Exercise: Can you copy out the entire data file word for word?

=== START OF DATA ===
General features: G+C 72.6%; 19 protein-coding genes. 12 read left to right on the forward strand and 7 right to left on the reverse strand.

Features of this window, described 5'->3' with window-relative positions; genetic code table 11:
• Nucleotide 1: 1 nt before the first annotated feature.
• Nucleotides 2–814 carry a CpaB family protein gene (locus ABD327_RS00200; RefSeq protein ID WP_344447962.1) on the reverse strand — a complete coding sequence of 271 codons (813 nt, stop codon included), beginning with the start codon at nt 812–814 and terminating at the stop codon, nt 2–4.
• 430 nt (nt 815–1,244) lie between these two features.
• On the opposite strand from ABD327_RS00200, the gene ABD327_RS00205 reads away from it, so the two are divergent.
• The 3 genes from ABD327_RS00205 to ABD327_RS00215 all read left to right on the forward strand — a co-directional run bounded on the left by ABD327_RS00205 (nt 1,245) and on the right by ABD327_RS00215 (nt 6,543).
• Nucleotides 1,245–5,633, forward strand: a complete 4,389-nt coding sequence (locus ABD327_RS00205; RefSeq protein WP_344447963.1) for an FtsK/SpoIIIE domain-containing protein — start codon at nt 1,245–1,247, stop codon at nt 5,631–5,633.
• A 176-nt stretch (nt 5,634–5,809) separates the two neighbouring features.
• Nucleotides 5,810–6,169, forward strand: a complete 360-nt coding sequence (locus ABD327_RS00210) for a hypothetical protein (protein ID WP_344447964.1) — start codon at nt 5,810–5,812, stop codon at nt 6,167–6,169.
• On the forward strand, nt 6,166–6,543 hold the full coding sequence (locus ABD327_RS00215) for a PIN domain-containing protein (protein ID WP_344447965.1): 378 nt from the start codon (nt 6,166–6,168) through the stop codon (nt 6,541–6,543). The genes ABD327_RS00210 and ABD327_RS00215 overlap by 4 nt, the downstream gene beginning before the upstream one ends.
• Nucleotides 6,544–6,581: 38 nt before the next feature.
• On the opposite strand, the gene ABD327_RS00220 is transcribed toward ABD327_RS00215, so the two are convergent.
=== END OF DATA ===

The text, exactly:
General features: G+C 72.6%; 19 protein-coding genes. 12 read left to right on the forward strand and 7 right to left on the reverse strand.

Features of this window, described 5'->3' with window-relative positions; genetic code table 11:
• Nucleotide 1: 1 nt before the first annotated feature.
• Nucleotides 2–814 carry a CpaB family protein gene (locus ABD327_RS00200; RefSeq protein ID WP_344447962.1) on the reverse strand — a complete coding sequence of 271 codons (813 nt, stop codon included), beginning with the start codon at nt 812–814 and terminating at the stop codon, nt 2–4.
• 430 nt (nt 815–1,244) lie between these two features.
• On the opposite strand from ABD327_RS00200, the gene ABD327_RS00205 reads away from it, so the two are divergent.
• The 3 genes from ABD327_RS00205 to ABD327_RS00215 all read left to right on the forward strand — a co-directional run bounded on the left by ABD327_RS00205 (nt 1,245) and on the right by ABD327_RS00215 (nt 6,543).
• Nucleotides 1,245–5,633, forward strand: a complete 4,389-nt coding sequence (locus ABD327_RS00205; RefSeq protein WP_344447963.1) for an FtsK/SpoIIIE domain-containing protein — start codon at nt 1,245–1,247, stop codon at nt 5,631–5,633.
• A 176-nt stretch (nt 5,634–5,809) separates the two neighbouring features.
• Nucleotides 5,810–6,169, forward strand: a complete 360-nt coding sequence (locus ABD327_RS00210) for a hypothetical protein (protein ID WP_344447964.1) — start codon at nt 5,810–5,812, stop codon at nt 6,167–6,169.
• On the forward strand, nt 6,166–6,543 hold the full coding sequence (locus ABD327_RS00215) for a PIN domain-containing protein (protein ID WP_344447965.1): 378 nt from the start codon (nt 6,166–6,168) through the stop codon (nt 6,541–6,543). The genes ABD327_RS00210 and ABD327_RS00215 overlap by 4 nt, the downstream gene beginning before the upstream one ends.
• Nucleotides 6,544–6,581: 38 nt before the next feature.
• On the opposite strand, the gene ABD327_RS00220 is transcribed toward ABD327_RS00215, so the two are convergent.